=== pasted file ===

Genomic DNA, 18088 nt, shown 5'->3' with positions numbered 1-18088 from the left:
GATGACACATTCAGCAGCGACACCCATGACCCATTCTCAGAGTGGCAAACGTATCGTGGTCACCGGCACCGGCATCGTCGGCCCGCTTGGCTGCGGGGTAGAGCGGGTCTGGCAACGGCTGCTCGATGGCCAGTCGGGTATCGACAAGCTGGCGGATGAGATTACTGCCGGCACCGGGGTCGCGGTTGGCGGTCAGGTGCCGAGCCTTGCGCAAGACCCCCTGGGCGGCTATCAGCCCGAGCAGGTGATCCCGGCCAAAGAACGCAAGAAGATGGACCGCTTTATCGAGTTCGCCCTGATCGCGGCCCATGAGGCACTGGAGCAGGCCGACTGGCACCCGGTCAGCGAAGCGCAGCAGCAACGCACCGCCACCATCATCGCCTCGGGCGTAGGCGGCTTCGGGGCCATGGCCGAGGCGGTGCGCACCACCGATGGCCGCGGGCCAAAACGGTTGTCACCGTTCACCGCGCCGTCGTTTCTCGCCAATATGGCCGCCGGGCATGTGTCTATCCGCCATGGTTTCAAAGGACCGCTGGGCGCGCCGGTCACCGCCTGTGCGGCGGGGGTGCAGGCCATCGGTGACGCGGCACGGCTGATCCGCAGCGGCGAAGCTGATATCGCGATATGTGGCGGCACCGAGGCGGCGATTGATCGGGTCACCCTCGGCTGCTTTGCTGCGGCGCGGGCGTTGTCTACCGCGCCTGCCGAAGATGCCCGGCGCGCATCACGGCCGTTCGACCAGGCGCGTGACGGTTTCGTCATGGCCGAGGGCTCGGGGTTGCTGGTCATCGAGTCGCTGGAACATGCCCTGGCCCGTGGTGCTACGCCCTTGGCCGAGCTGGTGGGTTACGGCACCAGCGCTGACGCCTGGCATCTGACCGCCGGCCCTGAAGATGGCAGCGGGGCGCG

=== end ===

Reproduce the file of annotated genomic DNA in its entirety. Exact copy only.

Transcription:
Genomic DNA, 18088 nt, shown 5'->3' with positions numbered 1-18088 from the left:
GATGACACATTCAGCAGCGACACCCATGACCCATTCTCAGAGTGGCAAACGTATCGTGGTCACCGGCACCGGCATCGTCGGCCCGCTTGGCTGCGGGGTAGAGCGGGTCTGGCAACGGCTGCTCGATGGCCAGTCGGGTATCGACAAGCTGGCGGATGAGATTACTGCCGGCACCGGGGTCGCGGTTGGCGGTCAGGTGCCGAGCCTTGCGCAAGACCCCCTGGGCGGCTATCAGCCCGAGCAGGTGATCCCGGCCAAAGAACGCAAGAAGATGGACCGCTTTATCGAGTTCGCCCTGATCGCGGCCCATGAGGCACTGGAGCAGGCCGACTGGCACCCGGTCAGCGAAGCGCAGCAGCAACGCACCGCCACCATCATCGCCTCGGGCGTAGGCGGCTTCGGGGCCATGGCCGAGGCGGTGCGCACCACCGATGGCCGCGGGCCAAAACGGTTGTCACCGTTCACCGCGCCGTCGTTTCTCGCCAATATGGCCGCCGGGCATGTGTCTATCCGCCATGGTTTCAAAGGACCGCTGGGCGCGCCGGTCACCGCCTGTGCGGCGGGGGTGCAGGCCATCGGTGACGCGGCACGGCTGATCCGCAGCGGCGAAGCTGATATCGCGATATGTGGCGGCACCGAGGCGGCGATTGATCGGGTCACCCTCGGCTGCTTTGCTGCGGCGCGGGCGTTGTCTACCGCGCCTGCCGAAGATGCCCGGCGCGCATCACGGCCGTTCGACCAGGCGCGTGACGGTTTCGTCATGGCCGAGGGCTCGGGGTTGCTGGTCATCGAGTCGCTGGAACATGCCCTGGCCCGTGGTGCTACGCCCTTGGCCGAGCTGGTGGGTTACGGCACCAGCGCTGACGCCTGGCATCTGACCGCCGGCCCTGAAGATGGCAGCGGGGCGCG